Ring out the bells
“The bells, the bells!” They plagued the Hunchback of Notre Dame, and must plague others too, since the Local Authorities Coordinators of Regulatory Services has issued exhaustive guidance on them.
Church bells are a fine tradition, it notes, but statutory nuisance provisions forbid noise that “ordinary, decent people would consider unreasonable”, so ringing within earshot of the extraordinary and indecent is presumably fine.
Still, “finding a compromise solution is something that comes naturally to council officers”, LACORS says optimistically.
Taste of the Orient
Keen to build on the success of their hugely popular Frankfurt Christmas markets, Birmingham City Council chiefs are planning a summer Chinese market.
The stalls outside the city’s Council House in Victoria Square will be part of a cultural festival timed to coincide with the run up to the Beijing Olympics.
They will also give shoppers the chance to buy the few Chinese goods they can’t get from Poundland, Tesco, Argos and the city’s other markets.
On second thoughts
Alongside a distinguished list including singer David Bowie, actor Albert Finney and painter LS Lowry could almost be added Derbyshire CC councillor Dave Wilcox (Lab).
Cllr Wilcox, who also serves as the chairman of the Local Government Information Unit think tank, toyed with the idea of entering the ranks of people who have turned down honours.
He told the Derbyshire Evening Telegraph that he “agonised” before finally accepting an offer of an OBE in the New Year’s Honours List.
“I always feel that it’s not just me who makes things happen in local government,” he told the paper, with remarkable modesty.
Life’s a fag
Licensing officers should be wary of an ingenious plot originating in Germany to bypass the smoking ban.
The owner of the Maltermeister Turm bar in Goslar, Lower Saxony, has cut three holes in the wall after the council banned smoking anywhere food is eaten.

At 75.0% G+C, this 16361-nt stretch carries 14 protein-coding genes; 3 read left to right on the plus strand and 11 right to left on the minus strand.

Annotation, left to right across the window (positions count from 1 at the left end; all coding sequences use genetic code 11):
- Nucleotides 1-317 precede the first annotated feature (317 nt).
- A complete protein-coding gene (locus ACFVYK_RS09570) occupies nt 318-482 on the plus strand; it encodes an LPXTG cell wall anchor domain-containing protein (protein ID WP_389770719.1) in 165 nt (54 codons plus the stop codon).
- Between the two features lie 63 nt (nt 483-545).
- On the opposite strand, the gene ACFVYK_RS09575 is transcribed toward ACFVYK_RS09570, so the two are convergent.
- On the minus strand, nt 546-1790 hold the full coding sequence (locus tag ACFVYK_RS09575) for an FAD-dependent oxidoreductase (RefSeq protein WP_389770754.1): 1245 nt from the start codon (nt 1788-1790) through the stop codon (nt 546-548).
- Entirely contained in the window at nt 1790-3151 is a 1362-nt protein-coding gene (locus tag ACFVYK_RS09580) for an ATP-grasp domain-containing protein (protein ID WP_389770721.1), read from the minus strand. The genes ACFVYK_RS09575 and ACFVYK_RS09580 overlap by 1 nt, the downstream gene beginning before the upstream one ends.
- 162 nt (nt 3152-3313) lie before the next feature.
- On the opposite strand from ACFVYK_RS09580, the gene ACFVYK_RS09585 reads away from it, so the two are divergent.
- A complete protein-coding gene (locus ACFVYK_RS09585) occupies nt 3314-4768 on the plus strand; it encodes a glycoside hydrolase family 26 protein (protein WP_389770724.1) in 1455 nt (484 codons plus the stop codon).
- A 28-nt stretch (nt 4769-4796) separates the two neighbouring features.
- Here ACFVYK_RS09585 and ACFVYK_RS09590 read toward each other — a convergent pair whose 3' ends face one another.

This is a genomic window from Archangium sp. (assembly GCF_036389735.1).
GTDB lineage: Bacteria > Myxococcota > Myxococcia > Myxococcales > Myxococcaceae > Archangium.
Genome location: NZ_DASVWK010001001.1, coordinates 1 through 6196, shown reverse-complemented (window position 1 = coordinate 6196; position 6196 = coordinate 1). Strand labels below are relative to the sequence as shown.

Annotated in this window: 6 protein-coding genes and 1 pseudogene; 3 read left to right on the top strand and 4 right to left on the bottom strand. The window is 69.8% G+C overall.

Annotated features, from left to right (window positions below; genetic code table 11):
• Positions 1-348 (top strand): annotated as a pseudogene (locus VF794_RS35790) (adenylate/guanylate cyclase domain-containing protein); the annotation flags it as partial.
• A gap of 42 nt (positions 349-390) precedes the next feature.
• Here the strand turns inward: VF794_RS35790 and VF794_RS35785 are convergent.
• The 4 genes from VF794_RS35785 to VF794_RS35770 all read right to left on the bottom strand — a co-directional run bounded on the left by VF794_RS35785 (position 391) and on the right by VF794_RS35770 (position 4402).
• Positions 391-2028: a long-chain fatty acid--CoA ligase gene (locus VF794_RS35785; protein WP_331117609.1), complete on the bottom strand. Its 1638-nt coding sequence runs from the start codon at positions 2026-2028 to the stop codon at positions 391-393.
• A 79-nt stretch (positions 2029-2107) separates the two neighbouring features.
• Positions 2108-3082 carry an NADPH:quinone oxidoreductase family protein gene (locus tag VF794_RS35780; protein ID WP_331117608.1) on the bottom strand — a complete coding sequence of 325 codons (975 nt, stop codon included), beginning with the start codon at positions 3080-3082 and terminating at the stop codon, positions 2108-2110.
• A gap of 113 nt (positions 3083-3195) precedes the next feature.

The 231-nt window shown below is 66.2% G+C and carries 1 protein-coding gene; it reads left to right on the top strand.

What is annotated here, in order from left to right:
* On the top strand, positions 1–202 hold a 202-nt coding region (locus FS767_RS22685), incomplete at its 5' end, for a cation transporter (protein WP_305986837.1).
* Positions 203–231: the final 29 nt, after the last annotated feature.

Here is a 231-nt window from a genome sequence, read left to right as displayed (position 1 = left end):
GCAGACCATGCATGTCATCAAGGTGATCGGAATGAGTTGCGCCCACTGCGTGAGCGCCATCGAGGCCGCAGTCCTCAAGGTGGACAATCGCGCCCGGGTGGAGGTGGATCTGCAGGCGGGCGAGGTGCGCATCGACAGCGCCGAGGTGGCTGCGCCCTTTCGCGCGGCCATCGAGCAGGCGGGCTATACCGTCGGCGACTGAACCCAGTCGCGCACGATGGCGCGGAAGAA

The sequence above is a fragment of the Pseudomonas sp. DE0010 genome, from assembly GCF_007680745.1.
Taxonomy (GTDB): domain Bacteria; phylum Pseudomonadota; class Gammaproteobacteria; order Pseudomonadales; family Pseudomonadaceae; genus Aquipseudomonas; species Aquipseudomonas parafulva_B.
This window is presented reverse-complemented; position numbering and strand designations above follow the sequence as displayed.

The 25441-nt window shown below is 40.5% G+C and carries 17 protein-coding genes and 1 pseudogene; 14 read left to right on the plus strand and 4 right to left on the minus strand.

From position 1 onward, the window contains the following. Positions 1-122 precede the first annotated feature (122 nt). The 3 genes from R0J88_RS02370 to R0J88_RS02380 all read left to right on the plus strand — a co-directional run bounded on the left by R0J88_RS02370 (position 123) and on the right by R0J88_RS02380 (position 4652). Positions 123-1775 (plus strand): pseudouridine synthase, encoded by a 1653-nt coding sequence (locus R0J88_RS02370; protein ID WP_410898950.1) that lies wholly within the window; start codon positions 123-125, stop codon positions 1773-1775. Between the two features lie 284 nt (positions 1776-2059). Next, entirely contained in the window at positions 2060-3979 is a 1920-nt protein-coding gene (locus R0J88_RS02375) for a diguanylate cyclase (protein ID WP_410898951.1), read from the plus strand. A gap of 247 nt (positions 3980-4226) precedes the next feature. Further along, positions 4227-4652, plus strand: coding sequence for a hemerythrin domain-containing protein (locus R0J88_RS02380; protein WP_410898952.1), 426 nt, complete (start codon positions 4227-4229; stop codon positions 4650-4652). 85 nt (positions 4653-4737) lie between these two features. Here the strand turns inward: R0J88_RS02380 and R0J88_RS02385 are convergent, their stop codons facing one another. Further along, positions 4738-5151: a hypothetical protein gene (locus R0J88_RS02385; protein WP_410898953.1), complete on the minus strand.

Customers can stick their head through the large hole and their hands through the other two to enjoy a cigarette outside without leaving the warmth of the bar.
Proprietor Michael Windisch insists his solution is legal.
Wake up London!
Is the demise of the Labour party in the capital gathering pace? There was a distinct lack of reaction from Labour leaders after the vast majority of London’s boroughs were condemned to the grant floor last month.
Voices welcoming or complaining about the meagre allocations were nowhere to be heard. Even London mayor Ken Livingstone’s office was uncharacteristically silent about the matter.
Now, while calls to the head offices of Labour in London are picked up by an automated answering service, enquiries to the London Councils’ Labour group are met with a message informing callers that the office will not be staffed until 21 January.
Good job there aren’t any big elections in the capital this year.
Oh, hang on
Toulmin Smith: oh no we haven’t!
Over the festive break I attended the pantomime Hazel in Boots, at which an extraordinary event occurred.
The thespian playing our secretary of state told the audience “the concordat is the most important document in the history of everything”, at which we all chorused back “oh no, it isn’t!”
Ms Blears then said we had issued a ‘community call to action’, since there were more than 250 of us present.
“Oh no, we haven’t!” we shouted, but to no avail. We had inadvertently triggered Ms Blears’ new petition mechanism.
As I understand it, this means that a councillor must take up our request with the council. If the councillor’s entreaties are ignored and an unsatisfactory response made, they can trigger a scrutiny hearing on the matter.
If the conclusions of that hearing are also then ignored by the council the whole process stops and nothing happens, leaving matters as they were in the first place.
I’m not sure how this will work in practice, but it meant a tedious interval in the pantomime.
Extra history lessons needed
Walking across my Cheshire estate, I was surprised to find my way barred by a wall bearing the initials DDR.
It turns out local government minister John Healey has decided to end all disputes about his decision to split Cheshire into two parts by buying a surplus wall, formerly the property of the East Germans.
This structure is so solid that no officer of Cheshire CC or even the formidable local MP Gwyneth Dunwoody who vehemently objects to the split is able to traverse it.
Mr Healey should perhaps remember that history suggests that places unwillingly split will eventually coalesce.